J. Abdom. Wall Surg., 07 April 2023

Preoperative Progressive Pneumoperitoneum in the Treatment of Hernias With Loss of Domain. Our Experience in 50 Cases

www.frontiersin.orgHelena Subirana*, www.frontiersin.orgJaume Comas, www.frontiersin.orgOriol Crusellas, www.frontiersin.orgJoaquim Robres, www.frontiersin.orgJoan Barri, www.frontiersin.orgAna Domenech, www.frontiersin.orgCristina Borlado and www.frontiersin.orgJordi Castellví
  • Hospital of Sant Joan Despí Moisès Broggi, Sant Joan Despi, Spain

Introduction: Surgical planning for repair of giant hernias with loss of domain needs to consider patient comorbidities, potential risks and possible postoperative complications. Some postoperative complications are related to the increase in intra-abdominal pressure caused by the reintroduction of abdominal contents into the peritoneal space. Preoperative progressive pneumoperitoneum (PPP) increases the capacity of abdominal cavity prior to hernia repair and allows for better physiological postoperative adaptation. The aim of this study is to analyze perioperative and intraoperative characteristics as well as outcomes of a cohort of patients treated with PPP prior to giant hernia repair at a single, high volume center.

Methods: Prospective, descriptive, observational single-center study including 50 patients undergoing PPP prior to hernia with loss of domain repair between January 2005 and June 2022. We analysed epidemiological, surgical and safety variables.

Results: Fifty patients were included: 43 incisional hernias, 6 inguinal hernias and 1 umbilical hernia. Mean age was 66 years (36–85). Median insufflation time was 12 days (4–20) and median insufflated volume of ambient air was 10,036 cc. There were complications during PPP in nine patients: 2 decompensation of chronic respiratory disease and 7 subcutaneous emphysema. PPP was prematurely suspended in patients with respiratory decompensation. All patients with incisional and umbilical hernias underwent open repair with mesh placement. Preperitoneal repair was performed in inguinal hernias. Three cases of hernia recurrence were reported during the follow up.

Conclusion: PPP is a safe and effective tool in the preoperative management of patients with giant hernias. It helps to achieve the decrease or absence of abdominal wall tension and can favour the results of complex eventroplasty techniques.


Patients with large hernia defects with loss of domain have a chronic and progressive weakness that changes the physiology of the abdominal wall and can affect the biomechanics of other organs (1).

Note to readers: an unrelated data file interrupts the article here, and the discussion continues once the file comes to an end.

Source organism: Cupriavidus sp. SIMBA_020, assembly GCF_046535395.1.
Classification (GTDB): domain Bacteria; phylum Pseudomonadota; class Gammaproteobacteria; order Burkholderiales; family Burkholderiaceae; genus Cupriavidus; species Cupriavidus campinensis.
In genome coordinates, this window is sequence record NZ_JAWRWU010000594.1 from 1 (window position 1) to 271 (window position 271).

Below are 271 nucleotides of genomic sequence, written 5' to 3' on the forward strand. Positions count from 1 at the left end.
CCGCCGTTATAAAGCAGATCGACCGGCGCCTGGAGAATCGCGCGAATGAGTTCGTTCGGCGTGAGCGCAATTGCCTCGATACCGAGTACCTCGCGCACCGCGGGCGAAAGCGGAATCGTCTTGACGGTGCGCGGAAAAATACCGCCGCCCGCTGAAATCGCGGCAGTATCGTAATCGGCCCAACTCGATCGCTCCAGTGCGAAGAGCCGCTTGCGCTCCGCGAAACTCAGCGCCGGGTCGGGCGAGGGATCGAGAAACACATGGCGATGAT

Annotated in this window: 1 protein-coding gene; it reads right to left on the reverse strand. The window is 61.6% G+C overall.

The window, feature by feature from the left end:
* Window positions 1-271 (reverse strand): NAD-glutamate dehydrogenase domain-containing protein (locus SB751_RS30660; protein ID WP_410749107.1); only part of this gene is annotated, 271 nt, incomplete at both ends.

Repair of these defects can lead to several pathophysiological alterations in the postoperative period related to the reintroduction of abdominal contents into a reduced abdominal cavity including abdominal compartment syndrome and acute respiratory failure secondary to an increase of intra-abdominal pressure, elevation of the diaphragm and decrease in venous return (2).

The treatment of these patients should begin in the preoperative period, aiming at achieving a progressive enlargement of the abdominal space and leading to improved tolerance to the introduction of visceral content and the reconstruction of the abdominal wall during hernia repair.

Different methods have been described to achieve primary fascial closure in patients with complex incisional hernia with loss of domain and to minimise the morbidity of abdominal wall reconstruction by reducing the risk of compartment syndrome. The most popular techniques include release of fascia: external oblique myofascial release (component separation of the external oblique aponeurosis) or release of the transversus abdominis.

Other techniques have focused on the expansion of the amount of tissue within abdominal wall. This has been achieved by the use of progressive preoperative pneumoperitoneum (PPP), tissue expanders and Botulinum toxin (35).

In 1940, Goñi Moreno (6) described for the first time the technique of preoperative progressive pneumoperitoneum (PPP) for the treatment of large hernias with the objective of expanding the abdominal space preoperatively and allowing for a gradual adaptation of visceral contents thereby reducing cardiorespiratory complications in the immediate postoperative period.

PPP attempts to restore part of lost abdominal cavity space to enable the reintroduction of chronically out-off domain viscera in order to avoid compartmental syndrome and allow linea alba closure.

There are no data on long-term results or randomized controlled studies of this technique because giant hernias are rare and have special characteristics. Despite being a well-known procedure, it is sporadically used and only by specialized groups (7,8).

The aim of this study is to analyze the use of PPP as a prehabilitation tool prior to repair of giant hernias with loss of domain in 50 patients.